“In his communication to the provost, trustee Duckett asked questions about Nikole Hannah-Jones’ tenure candidacy and suggested more time to postpone the review to consider those questions as well as her overall application, which is not an unusual action for our committee,” Stevens said.
“As a result, neither the provost nor the chancellor ever made a recommendation on this appointment to the board, nor did the board take any action on this appointment,” he added, emphasizing his point.
According to its website, the UNC Board of Trustees is made up of 13 members: “eight are elected by the UNC Board of Governors, four are appointed by the NC General Assembly, and the remaining member is the president of the student government, ex officio.”
Some historians and conservative voices have criticized the celebrated "1619 Project," which infuriated Senate
Minority Leader Mitch McConnell
(R-Ky.), who demanded earlier this month in a letter to Education
Secretary Miguel Cardona that taxpayer-funded programs not include school programs that teach information derived from "The 1619 Project."
According to The Washington Post
, Susan King, the dean of UNC's journalism school, said in a statement that she was disappointed that Hannah-Jones had not yet been offered tenure but that she will be a "star faculty member." King wrote in an email to faculty that the board of trustees was "worried about a non-academic entering the university with this designation."
Stevens had responded to that question on Thursday, telling reporters that it was not uncommon for members of a board or the chair of a committee to have questions or "clarifications" about candidates' backgrounds — especially "especially candidates who don't come from a traditional academic-type background."
Hannah-Jones, who has a master's degree in journalism and mass communication from the University of North Carolina, is a 2017 MacArthur Fellow (also known as a "genius grant" winner).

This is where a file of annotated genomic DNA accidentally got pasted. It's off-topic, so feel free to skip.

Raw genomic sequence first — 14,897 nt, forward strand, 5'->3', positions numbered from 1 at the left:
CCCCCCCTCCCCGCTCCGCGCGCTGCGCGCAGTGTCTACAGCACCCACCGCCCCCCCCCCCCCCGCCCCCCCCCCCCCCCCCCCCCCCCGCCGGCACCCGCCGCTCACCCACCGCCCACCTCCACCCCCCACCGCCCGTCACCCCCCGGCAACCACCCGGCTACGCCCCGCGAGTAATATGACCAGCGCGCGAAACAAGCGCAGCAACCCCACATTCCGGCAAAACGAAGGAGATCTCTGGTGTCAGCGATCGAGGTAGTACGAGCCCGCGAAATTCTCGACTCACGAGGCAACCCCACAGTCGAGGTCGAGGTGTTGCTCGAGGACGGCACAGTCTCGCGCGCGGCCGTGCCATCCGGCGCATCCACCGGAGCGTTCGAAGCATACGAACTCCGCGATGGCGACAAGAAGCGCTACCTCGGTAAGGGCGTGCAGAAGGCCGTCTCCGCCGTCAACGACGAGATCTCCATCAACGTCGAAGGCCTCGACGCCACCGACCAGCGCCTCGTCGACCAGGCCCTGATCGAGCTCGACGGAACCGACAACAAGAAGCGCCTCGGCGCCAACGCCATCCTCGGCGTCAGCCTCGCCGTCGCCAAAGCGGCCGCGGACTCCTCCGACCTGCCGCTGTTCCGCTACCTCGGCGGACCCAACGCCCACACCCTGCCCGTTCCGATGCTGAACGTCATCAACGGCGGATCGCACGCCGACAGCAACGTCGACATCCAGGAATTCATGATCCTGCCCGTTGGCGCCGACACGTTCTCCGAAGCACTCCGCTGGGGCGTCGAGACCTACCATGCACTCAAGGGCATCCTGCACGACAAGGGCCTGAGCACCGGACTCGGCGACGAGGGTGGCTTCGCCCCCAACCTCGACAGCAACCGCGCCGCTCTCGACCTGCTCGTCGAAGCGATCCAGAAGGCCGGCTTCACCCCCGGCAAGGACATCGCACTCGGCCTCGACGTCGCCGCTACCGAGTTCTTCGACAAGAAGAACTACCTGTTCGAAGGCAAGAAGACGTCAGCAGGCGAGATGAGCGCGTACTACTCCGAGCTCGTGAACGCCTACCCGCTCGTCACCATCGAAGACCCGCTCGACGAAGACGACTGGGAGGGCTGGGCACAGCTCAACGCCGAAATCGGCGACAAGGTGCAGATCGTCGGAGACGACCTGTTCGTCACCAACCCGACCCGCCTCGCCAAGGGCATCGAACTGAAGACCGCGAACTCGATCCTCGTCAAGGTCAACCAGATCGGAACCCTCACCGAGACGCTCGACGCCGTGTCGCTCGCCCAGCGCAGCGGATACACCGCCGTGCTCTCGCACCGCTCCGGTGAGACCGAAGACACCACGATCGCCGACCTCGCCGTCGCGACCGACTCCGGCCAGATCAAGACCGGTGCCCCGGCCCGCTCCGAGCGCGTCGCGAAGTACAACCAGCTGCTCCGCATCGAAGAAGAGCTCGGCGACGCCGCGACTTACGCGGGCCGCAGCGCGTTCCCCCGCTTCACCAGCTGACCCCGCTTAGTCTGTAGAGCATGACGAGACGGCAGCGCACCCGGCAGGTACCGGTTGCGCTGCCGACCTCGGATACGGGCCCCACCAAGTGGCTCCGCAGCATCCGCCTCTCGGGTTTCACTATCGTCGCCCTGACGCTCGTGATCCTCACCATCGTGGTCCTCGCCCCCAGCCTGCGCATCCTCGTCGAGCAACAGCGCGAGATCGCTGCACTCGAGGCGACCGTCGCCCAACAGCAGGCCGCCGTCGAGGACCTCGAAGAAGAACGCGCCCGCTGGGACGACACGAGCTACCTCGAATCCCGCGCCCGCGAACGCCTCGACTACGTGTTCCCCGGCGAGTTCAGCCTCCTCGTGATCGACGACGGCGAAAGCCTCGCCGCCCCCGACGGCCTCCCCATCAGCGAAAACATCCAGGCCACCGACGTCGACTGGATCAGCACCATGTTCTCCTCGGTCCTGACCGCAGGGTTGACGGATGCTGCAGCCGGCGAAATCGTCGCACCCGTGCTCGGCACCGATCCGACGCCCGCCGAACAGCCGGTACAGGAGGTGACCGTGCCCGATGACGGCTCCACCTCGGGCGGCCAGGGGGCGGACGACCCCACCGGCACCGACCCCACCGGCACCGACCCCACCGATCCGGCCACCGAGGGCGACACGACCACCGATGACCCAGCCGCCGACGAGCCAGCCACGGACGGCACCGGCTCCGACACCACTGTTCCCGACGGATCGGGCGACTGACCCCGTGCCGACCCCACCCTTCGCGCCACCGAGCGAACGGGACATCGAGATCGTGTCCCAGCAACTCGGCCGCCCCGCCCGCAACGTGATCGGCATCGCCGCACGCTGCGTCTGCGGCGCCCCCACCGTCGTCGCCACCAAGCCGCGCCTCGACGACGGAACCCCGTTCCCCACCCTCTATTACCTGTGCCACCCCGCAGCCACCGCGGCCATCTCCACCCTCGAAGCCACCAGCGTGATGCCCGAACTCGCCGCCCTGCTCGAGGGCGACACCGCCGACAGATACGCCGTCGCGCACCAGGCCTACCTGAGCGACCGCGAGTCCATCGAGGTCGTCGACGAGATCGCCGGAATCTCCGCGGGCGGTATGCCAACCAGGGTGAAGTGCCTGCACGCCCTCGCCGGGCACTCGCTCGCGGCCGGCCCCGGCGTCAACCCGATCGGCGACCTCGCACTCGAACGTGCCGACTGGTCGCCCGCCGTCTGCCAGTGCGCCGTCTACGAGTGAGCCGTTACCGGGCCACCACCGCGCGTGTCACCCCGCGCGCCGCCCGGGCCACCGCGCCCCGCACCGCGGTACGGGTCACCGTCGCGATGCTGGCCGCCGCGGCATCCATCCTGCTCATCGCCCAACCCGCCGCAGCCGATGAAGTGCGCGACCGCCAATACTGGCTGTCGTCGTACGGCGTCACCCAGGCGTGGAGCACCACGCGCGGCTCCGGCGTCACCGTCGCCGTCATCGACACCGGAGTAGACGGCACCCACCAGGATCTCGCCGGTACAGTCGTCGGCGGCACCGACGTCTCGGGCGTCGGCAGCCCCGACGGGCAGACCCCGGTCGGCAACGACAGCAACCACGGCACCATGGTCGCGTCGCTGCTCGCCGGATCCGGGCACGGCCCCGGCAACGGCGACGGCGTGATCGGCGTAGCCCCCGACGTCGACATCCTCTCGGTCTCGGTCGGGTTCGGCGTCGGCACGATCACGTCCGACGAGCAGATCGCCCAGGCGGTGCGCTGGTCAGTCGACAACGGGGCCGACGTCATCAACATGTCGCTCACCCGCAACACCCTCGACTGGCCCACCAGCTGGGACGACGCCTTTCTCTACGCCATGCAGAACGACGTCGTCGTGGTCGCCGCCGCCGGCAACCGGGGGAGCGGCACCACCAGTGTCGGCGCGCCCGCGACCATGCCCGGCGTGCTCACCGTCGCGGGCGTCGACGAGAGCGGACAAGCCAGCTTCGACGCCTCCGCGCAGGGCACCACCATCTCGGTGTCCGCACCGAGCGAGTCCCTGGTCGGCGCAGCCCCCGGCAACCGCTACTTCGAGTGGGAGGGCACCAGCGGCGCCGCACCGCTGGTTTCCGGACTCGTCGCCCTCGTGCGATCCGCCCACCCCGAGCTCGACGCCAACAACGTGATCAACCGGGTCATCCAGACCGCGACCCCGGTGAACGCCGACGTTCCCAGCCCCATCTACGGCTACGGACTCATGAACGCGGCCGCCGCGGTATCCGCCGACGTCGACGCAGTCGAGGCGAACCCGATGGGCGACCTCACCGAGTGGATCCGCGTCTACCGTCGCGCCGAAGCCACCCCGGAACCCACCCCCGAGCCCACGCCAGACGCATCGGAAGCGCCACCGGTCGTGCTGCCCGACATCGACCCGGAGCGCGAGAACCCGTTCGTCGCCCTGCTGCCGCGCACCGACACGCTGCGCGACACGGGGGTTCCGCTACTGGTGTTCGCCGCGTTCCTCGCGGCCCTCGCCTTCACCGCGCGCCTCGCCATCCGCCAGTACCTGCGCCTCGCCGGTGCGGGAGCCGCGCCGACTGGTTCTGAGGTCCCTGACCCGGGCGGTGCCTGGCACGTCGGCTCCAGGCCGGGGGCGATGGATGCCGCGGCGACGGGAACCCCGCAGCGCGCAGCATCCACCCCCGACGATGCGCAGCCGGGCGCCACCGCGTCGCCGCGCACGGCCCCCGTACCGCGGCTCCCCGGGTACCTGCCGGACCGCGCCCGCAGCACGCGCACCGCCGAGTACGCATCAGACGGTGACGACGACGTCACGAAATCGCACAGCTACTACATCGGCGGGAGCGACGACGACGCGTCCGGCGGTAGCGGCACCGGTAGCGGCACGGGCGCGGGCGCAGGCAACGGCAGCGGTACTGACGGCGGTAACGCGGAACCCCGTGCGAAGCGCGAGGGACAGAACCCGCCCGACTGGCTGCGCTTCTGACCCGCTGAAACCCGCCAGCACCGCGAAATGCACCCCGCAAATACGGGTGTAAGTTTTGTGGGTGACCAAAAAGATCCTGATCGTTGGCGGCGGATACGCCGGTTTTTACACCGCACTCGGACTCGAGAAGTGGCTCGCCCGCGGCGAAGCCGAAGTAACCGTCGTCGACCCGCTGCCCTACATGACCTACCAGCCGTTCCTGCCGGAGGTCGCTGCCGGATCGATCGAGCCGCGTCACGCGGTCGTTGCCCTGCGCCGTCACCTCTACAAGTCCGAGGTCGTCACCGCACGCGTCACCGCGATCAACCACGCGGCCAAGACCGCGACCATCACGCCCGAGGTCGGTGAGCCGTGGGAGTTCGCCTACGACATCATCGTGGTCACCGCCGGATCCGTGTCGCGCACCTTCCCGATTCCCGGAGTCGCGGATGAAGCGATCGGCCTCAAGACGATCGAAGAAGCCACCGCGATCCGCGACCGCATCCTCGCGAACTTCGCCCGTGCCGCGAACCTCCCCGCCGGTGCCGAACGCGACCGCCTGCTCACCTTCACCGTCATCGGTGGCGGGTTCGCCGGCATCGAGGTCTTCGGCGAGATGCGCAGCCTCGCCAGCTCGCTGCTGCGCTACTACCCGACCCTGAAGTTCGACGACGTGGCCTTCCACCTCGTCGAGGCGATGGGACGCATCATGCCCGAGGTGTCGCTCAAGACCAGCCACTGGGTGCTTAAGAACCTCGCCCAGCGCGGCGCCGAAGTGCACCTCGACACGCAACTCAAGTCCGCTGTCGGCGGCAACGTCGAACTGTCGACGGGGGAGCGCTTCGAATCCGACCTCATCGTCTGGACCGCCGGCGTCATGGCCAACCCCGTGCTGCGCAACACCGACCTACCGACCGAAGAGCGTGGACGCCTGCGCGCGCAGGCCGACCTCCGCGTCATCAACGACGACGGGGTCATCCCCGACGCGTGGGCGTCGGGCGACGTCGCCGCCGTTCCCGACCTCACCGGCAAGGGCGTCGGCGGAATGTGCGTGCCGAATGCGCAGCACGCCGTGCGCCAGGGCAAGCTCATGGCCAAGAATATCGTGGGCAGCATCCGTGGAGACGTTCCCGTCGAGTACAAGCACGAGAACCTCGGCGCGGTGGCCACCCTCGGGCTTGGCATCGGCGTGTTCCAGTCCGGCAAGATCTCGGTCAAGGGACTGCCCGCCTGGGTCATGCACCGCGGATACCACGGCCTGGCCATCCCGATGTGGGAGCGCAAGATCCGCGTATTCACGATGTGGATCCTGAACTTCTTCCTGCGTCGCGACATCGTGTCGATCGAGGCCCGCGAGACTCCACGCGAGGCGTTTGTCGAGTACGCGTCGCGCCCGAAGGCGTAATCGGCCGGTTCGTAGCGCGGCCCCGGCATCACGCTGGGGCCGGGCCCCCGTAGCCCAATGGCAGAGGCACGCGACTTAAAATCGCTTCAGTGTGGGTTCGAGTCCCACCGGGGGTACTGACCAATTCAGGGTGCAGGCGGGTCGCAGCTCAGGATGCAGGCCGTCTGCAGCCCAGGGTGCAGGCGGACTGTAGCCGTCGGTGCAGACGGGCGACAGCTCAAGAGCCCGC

She did not respond to an inquiry for comment right away.
On Wednesday, Hannah-Jones responded to the widespread support she has since received on Twitter
, writing, "I've been staying off of here today, but just know I see you all and I am grateful."
I've been avoiding this page today, but please know that I see you all and am grateful.— Ida Bae Wells (@nhannahjones) May 20, 2021
on Twitter have continued to criticize the university over Hannah-Jones' tenure:
The decision by the UNC Board of Trustees to deny tenure to Nikole Hannah Jones is incredibly intimidating to junior scholars working on race issues who do not have the protection of tenure; this is about the freedom to produce critical scholarship in an ostensibly democratic society.— jelani cobb (@jelani9) May 19, 2021
UNC-Chapel Hill: “What are your qualifications for tenure?”Nikole Hannah-Jones: “I have a MacArthur Fellowship, also known as a genius grant.”UNC-Chapel Hill: “What else?”NHJ: “A Pulitzer. The highest award for journalism.”UNC-Chapel Hill: “Hmmm... Let me talk to my manager and see what I can do.” https://t.co/1IyGrxoxqH
This is what we mean when we say you have to be twice as good, which is often not enough. https://t.co/kFePo2WSHD—
Mara Gay (@MaraGay) May 19, 2021
It's difficult to see UNC's decision to deny tenure to Nikole Hannah Jones as anything other than an attack
on press freedom
; she's being punished for producing journalism that powerful people dislike and have worked for years to silence.— Wesley (@WesleyLowery) May 19, 2021
@UNC, you are shameful. Denying a tragic history will not make it any less tragic, and grappling with it will help us challenge and change current pain and injustice. Thank you for your work, @nhannahjones. https://t.co/Nmq1L3F5M7—
Be A King (@BerniceKing) May 20, 2021